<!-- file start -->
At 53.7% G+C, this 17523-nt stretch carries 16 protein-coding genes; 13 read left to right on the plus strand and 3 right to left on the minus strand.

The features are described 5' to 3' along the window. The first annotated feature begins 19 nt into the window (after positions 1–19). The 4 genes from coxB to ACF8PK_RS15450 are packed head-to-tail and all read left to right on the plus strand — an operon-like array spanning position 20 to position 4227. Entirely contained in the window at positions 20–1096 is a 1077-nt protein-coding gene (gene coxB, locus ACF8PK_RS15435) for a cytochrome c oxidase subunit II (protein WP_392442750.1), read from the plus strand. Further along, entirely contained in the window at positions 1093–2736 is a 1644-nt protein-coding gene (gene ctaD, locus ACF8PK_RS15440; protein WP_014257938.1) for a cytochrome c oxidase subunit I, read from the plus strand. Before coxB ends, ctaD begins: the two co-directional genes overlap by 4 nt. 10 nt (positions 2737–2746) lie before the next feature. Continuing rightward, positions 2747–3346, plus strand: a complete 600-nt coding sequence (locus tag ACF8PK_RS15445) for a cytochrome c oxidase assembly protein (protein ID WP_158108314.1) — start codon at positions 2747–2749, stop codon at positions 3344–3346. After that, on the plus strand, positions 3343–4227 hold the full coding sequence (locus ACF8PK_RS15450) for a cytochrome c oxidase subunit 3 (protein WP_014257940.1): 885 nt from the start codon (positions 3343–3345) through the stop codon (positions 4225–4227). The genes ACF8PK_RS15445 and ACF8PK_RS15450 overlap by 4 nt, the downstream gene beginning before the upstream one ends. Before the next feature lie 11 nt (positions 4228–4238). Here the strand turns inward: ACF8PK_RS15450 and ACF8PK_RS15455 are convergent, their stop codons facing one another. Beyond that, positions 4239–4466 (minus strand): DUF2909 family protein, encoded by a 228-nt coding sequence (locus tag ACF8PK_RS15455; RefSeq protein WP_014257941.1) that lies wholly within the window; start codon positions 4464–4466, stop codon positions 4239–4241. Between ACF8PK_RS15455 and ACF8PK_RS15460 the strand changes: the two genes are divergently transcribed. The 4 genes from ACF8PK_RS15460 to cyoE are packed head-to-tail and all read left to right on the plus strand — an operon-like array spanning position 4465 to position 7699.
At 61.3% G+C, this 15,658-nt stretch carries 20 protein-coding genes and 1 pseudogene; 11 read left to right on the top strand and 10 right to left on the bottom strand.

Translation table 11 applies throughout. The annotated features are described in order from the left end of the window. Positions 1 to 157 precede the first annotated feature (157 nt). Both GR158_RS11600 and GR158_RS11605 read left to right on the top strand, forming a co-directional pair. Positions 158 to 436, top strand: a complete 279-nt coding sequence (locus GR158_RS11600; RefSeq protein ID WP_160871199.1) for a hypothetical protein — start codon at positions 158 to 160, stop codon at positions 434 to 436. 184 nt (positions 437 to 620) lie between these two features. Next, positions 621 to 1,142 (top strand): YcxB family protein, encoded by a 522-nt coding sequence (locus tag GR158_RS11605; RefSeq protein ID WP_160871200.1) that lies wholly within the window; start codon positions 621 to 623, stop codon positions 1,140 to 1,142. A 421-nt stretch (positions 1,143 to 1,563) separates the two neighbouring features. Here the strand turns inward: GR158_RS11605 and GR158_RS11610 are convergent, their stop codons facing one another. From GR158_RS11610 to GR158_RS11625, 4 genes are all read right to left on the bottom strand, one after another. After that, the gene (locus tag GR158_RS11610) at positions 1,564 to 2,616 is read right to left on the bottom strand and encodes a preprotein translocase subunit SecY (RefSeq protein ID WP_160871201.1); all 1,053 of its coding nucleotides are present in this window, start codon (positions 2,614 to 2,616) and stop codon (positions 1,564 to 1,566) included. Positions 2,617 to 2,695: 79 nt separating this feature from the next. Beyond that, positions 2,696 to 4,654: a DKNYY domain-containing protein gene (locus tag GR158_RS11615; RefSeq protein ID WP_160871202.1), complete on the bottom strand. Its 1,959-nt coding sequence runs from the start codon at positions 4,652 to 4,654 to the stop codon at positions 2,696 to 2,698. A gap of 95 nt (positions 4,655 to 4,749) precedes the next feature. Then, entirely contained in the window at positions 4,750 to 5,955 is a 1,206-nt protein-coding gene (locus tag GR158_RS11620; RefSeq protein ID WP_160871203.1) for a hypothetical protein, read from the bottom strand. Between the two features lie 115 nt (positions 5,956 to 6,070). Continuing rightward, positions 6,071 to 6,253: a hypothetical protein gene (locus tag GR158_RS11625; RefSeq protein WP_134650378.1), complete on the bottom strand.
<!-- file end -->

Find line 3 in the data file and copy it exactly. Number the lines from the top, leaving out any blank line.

At 61.3% G+C, this 15,658-nt stretch carries 20 protein-coding genes and 1 pseudogene; 11 read left to right on the top strand and 10 right to left on the bottom strand.